Then I turn the matted painting right side up and clean the mat using a white plastic eraser and my handy emery board (for stubborn spots on white mats only) and removing anything loose on top of the surface of the painting.
I then lay the glass on top and clean it thouroughly, turning it over several times and looking at it sideways from all directions to be sure it's spotless. When I'm satisfied, I put the frame over the top, turn the whole thing upside down and tack it in place. I always check fourteen times (well, maybe not that often!) to be sure everything is clean before tacking the painting in place or gluing the backing paper in place. I use double stick tape along the edge of the wood to position craft paper over the back and then trim the edges.
I like to put a spacer behind my mats so that any little bits of pastel that might loosen will fall behind the mat. This is just an inner fomecor mat that's a half inch smaller than the mat, mounted to the back of the mat so it doesn't show.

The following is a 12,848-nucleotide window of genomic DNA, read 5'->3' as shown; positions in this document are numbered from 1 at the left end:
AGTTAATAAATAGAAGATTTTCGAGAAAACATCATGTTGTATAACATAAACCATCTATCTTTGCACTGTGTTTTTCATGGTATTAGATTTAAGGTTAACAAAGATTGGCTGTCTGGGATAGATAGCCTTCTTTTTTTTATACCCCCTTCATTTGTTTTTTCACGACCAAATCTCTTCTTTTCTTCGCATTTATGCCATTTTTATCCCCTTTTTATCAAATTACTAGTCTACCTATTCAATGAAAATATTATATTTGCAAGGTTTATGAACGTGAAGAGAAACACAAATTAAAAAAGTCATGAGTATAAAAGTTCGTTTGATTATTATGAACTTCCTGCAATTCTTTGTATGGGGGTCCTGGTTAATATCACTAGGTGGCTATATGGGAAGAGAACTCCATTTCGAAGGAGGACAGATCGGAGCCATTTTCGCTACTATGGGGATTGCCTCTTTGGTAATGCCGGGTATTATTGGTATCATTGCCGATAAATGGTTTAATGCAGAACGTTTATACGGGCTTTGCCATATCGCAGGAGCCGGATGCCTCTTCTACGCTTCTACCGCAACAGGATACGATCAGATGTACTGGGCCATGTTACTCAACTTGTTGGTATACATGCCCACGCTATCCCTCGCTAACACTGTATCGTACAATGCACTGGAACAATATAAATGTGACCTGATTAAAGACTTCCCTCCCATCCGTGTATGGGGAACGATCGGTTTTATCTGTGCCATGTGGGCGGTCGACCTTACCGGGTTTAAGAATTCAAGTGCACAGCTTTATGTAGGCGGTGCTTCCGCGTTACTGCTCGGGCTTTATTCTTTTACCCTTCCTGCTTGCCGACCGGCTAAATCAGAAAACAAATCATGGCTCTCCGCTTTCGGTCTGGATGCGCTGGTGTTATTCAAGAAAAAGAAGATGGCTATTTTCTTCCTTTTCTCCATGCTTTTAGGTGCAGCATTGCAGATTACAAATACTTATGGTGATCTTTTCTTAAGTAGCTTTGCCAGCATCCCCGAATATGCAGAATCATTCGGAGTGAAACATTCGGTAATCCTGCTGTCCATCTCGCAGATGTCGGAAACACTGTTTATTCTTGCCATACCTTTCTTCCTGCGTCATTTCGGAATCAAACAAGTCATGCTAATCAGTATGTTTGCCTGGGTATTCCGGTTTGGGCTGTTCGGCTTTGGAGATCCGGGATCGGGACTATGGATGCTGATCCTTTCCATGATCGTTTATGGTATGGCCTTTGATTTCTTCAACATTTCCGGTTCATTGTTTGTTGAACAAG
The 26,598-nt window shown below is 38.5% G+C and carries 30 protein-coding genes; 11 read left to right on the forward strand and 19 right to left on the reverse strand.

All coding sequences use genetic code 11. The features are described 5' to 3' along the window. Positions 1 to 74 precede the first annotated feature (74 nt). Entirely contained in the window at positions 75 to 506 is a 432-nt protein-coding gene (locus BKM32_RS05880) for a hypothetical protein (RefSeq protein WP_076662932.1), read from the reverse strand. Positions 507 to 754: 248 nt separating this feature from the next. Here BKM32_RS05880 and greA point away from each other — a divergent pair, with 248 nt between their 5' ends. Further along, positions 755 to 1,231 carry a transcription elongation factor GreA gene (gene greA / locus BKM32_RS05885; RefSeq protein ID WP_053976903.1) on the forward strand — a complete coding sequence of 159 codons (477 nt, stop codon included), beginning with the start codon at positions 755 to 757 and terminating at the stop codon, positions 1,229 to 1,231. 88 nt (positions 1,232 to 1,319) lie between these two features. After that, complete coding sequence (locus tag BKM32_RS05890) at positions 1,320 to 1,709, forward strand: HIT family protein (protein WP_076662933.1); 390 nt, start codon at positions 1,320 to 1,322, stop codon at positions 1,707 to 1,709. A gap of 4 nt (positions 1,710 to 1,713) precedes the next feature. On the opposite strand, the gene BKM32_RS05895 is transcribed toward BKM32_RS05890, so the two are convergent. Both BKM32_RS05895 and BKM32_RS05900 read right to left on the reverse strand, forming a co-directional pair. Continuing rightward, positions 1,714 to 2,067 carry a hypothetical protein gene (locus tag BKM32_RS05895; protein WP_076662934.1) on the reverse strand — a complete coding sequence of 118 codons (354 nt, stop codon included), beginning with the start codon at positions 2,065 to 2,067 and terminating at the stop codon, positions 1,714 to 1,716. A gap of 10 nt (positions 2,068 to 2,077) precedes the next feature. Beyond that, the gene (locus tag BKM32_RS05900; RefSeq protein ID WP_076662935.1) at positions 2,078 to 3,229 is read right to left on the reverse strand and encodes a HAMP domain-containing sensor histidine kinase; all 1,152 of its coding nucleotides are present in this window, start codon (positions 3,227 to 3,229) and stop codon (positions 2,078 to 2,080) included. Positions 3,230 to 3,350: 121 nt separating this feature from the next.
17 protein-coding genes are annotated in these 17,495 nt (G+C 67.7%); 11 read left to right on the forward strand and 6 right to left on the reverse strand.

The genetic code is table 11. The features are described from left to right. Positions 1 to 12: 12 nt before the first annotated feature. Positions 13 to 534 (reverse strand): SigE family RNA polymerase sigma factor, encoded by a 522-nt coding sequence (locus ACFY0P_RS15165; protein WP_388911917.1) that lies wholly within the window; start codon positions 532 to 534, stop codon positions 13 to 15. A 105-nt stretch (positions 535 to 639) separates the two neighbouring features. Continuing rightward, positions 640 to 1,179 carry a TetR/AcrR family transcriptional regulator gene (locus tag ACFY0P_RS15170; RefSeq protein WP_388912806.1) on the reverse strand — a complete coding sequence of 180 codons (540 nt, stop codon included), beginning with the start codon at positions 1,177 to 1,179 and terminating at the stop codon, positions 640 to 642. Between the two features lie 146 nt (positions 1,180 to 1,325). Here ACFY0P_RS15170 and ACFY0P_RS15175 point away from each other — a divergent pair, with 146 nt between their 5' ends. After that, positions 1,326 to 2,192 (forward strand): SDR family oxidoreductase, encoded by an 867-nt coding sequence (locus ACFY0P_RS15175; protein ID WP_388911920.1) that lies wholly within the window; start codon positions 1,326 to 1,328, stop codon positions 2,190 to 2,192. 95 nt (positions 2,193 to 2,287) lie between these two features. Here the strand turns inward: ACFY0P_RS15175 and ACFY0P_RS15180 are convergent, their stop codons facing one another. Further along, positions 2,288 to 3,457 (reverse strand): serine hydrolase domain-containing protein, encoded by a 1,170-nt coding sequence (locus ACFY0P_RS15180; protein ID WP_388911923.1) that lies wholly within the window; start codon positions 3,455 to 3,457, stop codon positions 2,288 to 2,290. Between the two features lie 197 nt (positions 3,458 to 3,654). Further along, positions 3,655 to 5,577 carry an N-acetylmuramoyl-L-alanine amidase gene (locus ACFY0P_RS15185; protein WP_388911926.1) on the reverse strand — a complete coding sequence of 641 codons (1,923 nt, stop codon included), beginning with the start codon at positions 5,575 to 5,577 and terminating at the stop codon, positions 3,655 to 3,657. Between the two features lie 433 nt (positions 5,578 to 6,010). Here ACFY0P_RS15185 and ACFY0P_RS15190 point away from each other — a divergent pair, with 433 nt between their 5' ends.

I hope this helps a little. There are lots of ways to do this and you'll find what works best for you.
08-24-2004, 01:31 PM
Thank you all for the good info.
I have just contacted a company called Frametek, I am sure you know it. The gentleman on the phone was very friendly and informative, and he is sending me samples of his products, two types of spacers for framing pastels. So I'll wait untill I see his stuff before I actually attempt framing. I'll take a week or so. I'll let you know how it goes...
08-26-2004, 05:42 AM
I do alot of pastel work and never fix as I find it dulls the paintings and sometimes a "blob" of fixative can ruin a pic. (but as with everything this is persona choice)
I also put my paintings in double mount to keep if off the glass. I also blow off any excess pastel outdoors before mounting it.
As for non-reflective glass.. I have to agree with Jackie to stick to the clear glass as the non-reflective stuff gives the painting a "fuzzy" look somehow.
If you care careful when mounting and framing your work you should have no problems.
Hope I have been of some help :)
vBulletin® v3.5.8, Copyright ©2000-2019, Jelsoft Enterprises Ltd.